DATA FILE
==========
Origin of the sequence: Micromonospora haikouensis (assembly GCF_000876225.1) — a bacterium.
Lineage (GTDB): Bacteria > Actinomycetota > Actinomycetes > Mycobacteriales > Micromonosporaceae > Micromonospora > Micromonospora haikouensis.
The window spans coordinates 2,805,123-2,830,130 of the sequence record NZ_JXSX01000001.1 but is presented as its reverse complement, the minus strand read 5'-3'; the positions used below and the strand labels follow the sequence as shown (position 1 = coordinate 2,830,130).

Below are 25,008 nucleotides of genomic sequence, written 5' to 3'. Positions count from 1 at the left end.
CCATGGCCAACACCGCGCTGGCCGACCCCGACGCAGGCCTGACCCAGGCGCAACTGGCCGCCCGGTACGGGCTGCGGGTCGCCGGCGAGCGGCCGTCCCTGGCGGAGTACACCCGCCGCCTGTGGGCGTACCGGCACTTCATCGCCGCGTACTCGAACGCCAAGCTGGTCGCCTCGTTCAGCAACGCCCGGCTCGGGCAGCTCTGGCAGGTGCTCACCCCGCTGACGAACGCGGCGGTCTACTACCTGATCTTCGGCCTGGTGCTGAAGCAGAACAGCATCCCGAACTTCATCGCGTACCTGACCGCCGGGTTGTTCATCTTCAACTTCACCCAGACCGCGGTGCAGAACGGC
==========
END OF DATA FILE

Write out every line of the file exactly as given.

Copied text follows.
Origin of the sequence: Micromonospora haikouensis (assembly GCF_000876225.1) — a bacterium.
Lineage (GTDB): Bacteria > Actinomycetota > Actinomycetes > Mycobacteriales > Micromonosporaceae > Micromonospora > Micromonospora haikouensis.
The window spans coordinates 2,805,123-2,830,130 of the sequence record NZ_JXSX01000001.1 but is presented as its reverse complement, the minus strand read 5'-3'; the positions used below and the strand labels follow the sequence as shown (position 1 = coordinate 2,830,130).

Below are 25,008 nucleotides of genomic sequence, written 5' to 3'. Positions count from 1 at the left end.
CCATGGCCAACACCGCGCTGGCCGACCCCGACGCAGGCCTGACCCAGGCGCAACTGGCCGCCCGGTACGGGCTGCGGGTCGCCGGCGAGCGGCCGTCCCTGGCGGAGTACACCCGCCGCCTGTGGGCGTACCGGCACTTCATCGCCGCGTACTCGAACGCCAAGCTGGTCGCCTCGTTCAGCAACGCCCGGCTCGGGCAGCTCTGGCAGGTGCTCACCCCGCTGACGAACGCGGCGGTCTACTACCTGATCTTCGGCCTGGTGCTGAAGCAGAACAGCATCCCGAACTTCATCGCGTACCTGACCGCCGGGTTGTTCATCTTCAACTTCACCCAGACCGCGGTGCAGAACGGC